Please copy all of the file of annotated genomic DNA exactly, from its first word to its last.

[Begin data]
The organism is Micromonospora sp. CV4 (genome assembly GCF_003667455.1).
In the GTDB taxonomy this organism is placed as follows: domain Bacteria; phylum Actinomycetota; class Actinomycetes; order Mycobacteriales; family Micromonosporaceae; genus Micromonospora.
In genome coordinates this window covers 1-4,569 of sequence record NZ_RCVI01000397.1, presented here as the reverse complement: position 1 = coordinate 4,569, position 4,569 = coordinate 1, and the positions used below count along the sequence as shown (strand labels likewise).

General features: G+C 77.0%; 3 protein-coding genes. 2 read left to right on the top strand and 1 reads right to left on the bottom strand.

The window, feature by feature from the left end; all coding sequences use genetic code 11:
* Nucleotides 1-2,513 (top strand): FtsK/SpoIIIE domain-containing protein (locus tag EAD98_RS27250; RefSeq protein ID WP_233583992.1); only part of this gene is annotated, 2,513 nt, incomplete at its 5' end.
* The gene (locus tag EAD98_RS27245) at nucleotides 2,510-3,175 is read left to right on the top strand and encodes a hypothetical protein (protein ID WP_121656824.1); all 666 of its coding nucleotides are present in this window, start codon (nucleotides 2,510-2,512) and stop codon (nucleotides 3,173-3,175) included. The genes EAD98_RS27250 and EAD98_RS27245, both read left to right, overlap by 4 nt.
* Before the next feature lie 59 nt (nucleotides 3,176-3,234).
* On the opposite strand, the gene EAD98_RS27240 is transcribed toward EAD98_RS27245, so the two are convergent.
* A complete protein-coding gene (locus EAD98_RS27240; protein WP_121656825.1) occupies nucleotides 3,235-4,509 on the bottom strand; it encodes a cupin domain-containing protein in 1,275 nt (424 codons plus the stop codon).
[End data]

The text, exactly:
The organism is Micromonospora sp. CV4 (genome assembly GCF_003667455.1).
In the GTDB taxonomy this organism is placed as follows: domain Bacteria; phylum Actinomycetota; class Actinomycetes; order Mycobacteriales; family Micromonosporaceae; genus Micromonospora.
In genome coordinates this window covers 1-4,569 of sequence record NZ_RCVI01000397.1, presented here as the reverse complement: position 1 = coordinate 4,569, position 4,569 = coordinate 1, and the positions used below count along the sequence as shown (strand labels likewise).

General features: G+C 77.0%; 3 protein-coding genes. 2 read left to right on the top strand and 1 reads right to left on the bottom strand.

The window, feature by feature from the left end; all coding sequences use genetic code 11:
* Nucleotides 1-2,513 (top strand): FtsK/SpoIIIE domain-containing protein (locus tag EAD98_RS27250; RefSeq protein ID WP_233583992.1); only part of this gene is annotated, 2,513 nt, incomplete at its 5' end.
* The gene (locus tag EAD98_RS27245) at nucleotides 2,510-3,175 is read left to right on the top strand and encodes a hypothetical protein (protein ID WP_121656824.1); all 666 of its coding nucleotides are present in this window, start codon (nucleotides 2,510-2,512) and stop codon (nucleotides 3,173-3,175) included. The genes EAD98_RS27250 and EAD98_RS27245, both read left to right, overlap by 4 nt.
* Before the next feature lie 59 nt (nucleotides 3,176-3,234).
* On the opposite strand, the gene EAD98_RS27240 is transcribed toward EAD98_RS27245, so the two are convergent.
* A complete protein-coding gene (locus EAD98_RS27240; protein WP_121656825.1) occupies nucleotides 3,235-4,509 on the bottom strand; it encodes a cupin domain-containing protein in 1,275 nt (424 codons plus the stop codon).